Individual NHP species (n=3) included in this study, their distribution, habitat, and diet preferences are shown in Table 1. All samples (n=9) were collected from Kibale National Park, Uganda as described elsewhere . The fecal samples (n=9) from the 3 species were collected as part of a larger study during behavioral observations in June and July 2005. Kibale National Park (795 km2) is located in western Uganda near the foothills of the Rwenzori Mountains and known for its high species diversity and density of primates. It consists primarily of moist, semi deciduous and evergreen forest and interspersed with grassland, woodland, wetlands, and colonizing forest . Primates were sampled in core protected areas of Kibale National Park, relatively free from human influences. To avoid environmental contamination, only portions of primate feces not in direct contact with the ground were sampled. Samples were placed in sterile tubes and transported to the field laboratory within six hours and kept frozen (−80 C). Concurrent, detailed dietary studies were conducted on all three species in this location (Wasserman and Chapman 2003, Lambert 2002).
The frozen samples were first thawed on ice and homogenized in cold, sterile phosphate buffered saline. Subsequent steps included lysozyme incubation (20 mM Tris-HCl at pH 7.4, 100 mM EDTA, 50 mM NaCl, 0.2% Tween), freeze-thaw cycling, proteinase-K incubation, addition of 10% SDS, protein precipitation using 5M NaCl and incubation on ice, RNAse treatment, and phenol-chloroform extraction. DNA concentration and purity was estimated by gel electrophoresis and spectrometry (NanoDrop, ND-2000, ThermoScientific, DE).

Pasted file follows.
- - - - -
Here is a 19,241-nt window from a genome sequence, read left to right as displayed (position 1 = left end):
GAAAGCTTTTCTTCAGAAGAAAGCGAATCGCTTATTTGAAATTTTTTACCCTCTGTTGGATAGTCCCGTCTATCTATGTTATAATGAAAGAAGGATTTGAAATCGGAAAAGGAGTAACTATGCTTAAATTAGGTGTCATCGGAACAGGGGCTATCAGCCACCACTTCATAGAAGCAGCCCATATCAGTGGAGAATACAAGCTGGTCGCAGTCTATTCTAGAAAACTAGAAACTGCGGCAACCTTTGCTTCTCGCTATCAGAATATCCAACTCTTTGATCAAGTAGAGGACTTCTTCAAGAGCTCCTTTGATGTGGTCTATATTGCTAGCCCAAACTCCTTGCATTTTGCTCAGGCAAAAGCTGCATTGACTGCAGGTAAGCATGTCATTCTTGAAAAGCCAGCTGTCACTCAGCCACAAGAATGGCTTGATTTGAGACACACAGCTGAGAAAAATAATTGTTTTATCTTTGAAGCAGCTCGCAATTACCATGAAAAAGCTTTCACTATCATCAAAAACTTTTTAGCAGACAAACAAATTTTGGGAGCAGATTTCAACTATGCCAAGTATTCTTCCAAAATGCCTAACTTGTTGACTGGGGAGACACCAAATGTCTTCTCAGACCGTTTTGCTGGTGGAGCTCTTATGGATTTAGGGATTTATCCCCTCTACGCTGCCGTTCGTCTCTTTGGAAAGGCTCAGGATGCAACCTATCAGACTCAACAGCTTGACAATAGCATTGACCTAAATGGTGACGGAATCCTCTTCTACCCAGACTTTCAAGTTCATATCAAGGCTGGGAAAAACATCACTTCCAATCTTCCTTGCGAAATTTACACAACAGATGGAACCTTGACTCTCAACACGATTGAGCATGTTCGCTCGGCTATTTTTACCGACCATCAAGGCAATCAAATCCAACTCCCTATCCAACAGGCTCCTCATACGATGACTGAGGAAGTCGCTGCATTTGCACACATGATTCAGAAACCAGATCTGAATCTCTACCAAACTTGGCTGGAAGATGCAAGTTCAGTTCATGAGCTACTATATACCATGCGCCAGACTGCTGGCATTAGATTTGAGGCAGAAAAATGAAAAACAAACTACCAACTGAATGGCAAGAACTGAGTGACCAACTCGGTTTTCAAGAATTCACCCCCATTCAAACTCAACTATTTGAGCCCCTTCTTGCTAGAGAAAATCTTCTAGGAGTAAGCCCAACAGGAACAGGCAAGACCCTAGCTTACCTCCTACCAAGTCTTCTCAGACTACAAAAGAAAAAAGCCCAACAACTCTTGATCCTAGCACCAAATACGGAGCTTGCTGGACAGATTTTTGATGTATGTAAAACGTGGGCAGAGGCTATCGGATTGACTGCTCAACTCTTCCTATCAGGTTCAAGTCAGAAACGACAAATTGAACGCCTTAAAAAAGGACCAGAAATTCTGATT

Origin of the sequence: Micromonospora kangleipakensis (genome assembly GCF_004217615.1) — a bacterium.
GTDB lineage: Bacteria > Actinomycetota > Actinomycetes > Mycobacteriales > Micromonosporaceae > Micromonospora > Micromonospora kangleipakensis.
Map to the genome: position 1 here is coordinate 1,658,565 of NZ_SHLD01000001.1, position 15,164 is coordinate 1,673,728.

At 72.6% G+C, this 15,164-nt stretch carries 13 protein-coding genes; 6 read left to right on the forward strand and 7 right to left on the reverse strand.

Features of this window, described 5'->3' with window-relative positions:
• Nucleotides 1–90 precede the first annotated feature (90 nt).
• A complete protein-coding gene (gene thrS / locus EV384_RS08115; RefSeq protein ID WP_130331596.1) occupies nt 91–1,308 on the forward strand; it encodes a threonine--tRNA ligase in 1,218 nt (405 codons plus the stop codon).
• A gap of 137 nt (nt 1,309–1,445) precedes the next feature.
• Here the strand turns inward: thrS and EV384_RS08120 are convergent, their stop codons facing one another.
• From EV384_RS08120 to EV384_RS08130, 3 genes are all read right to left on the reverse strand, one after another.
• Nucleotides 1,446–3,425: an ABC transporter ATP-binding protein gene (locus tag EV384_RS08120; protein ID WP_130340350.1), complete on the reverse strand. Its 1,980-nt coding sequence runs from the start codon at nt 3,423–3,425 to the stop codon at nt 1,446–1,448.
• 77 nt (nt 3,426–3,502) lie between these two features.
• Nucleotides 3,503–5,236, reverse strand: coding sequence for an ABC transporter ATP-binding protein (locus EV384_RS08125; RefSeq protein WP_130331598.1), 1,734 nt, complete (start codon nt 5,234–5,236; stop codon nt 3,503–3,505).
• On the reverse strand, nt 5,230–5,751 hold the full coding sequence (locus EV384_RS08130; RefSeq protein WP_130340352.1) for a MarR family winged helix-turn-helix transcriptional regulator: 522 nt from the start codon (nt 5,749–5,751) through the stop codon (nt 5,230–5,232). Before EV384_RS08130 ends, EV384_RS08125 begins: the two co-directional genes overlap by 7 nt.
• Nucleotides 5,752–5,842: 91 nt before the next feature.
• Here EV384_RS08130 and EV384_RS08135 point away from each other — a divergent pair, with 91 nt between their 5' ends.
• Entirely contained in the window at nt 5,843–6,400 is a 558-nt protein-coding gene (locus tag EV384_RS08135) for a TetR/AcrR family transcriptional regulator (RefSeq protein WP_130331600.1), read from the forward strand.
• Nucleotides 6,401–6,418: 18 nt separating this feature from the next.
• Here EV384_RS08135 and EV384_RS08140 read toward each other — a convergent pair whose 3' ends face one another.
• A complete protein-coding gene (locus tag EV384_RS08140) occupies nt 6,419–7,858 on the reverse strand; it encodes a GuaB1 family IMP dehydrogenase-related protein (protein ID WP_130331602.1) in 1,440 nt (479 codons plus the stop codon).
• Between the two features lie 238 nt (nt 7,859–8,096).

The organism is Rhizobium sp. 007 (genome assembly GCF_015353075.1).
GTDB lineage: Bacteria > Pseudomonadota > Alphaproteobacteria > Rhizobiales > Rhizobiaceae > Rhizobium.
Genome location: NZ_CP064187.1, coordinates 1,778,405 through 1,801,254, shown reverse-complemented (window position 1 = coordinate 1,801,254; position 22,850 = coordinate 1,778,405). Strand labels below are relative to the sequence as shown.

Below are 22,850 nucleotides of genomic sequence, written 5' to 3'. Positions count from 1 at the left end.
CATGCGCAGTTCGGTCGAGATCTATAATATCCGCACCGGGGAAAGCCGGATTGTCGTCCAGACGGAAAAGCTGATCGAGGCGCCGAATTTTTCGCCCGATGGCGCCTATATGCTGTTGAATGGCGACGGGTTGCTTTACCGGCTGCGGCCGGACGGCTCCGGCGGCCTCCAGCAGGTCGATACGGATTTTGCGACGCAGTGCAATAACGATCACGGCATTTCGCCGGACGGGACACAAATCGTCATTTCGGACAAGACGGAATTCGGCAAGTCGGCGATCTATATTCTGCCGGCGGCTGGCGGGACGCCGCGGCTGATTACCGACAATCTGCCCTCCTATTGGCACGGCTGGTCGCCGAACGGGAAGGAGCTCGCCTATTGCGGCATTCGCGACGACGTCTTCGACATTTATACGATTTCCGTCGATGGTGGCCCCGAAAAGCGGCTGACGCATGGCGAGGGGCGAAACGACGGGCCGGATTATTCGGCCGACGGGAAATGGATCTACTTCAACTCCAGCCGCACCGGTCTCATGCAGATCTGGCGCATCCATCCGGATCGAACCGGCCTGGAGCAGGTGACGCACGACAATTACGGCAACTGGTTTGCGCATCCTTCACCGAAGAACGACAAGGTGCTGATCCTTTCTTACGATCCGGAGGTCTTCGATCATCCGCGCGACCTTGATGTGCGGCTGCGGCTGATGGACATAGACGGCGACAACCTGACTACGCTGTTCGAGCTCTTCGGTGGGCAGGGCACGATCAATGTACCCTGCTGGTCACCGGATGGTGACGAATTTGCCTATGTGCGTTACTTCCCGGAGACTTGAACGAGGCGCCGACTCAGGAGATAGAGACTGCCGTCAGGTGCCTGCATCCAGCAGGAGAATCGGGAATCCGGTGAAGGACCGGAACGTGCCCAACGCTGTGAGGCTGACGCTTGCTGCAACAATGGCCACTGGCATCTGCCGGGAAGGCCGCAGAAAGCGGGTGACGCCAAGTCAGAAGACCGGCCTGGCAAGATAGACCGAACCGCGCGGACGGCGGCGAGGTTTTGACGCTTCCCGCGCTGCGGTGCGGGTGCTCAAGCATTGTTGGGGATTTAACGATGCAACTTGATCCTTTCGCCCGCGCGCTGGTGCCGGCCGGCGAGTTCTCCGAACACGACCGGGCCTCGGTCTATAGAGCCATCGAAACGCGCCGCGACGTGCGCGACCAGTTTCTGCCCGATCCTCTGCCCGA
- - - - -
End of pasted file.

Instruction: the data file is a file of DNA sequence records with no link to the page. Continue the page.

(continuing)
The 16S rRNA genes were amplified in four replicates using bar-coded primers (27F: 5′-AGAGTTTGATYMTGGCTCAG-3′, and 534R: 5′-ATTACCGCGGCTGCTGG-3′). Each 25-µL PCR reaction contained platinum super mix (Invitrogen Cat. No. 11306-016), 3.0 mM MgCl2, 200 µM of each dNTP (Promega, Madison, WI), 0.2 µM of each primer (Integrated DNA Technologies, Coralville, IA). PCR was performed on a Bio-Red thermocycler (DNA Engine) and included the following cycling steps: 3 min at 95°C, 20–25 cycles of 40 sec at 94°C, 30 sec at 60°C, 45 sec at 72°C; and a final 10 min extension. No template controls were included in all steps of the process. PCR products from each extracted DNA sample were pooled, run on 1.5% agarose gel, excised and purified using Qiagen gel extraction kit columns (Qiagen, Valencia, CA). The purified PCR products were then sent to J. Craig Venter Institute (JCVI) for pyrosequencing using GS FLX Titanium series reagents (454 Life Sciences, Roche Diagnostics, Branford, CT). The amplicons generated from all 9 fecal samples (samples collected from 3 different subjects per species) were each sequenced in both directions using the primers 27F and 534R, which resulted in three data sets; the 27F dataset, 534R dataset, and the dataset including bi-directional spanning 27F-534R.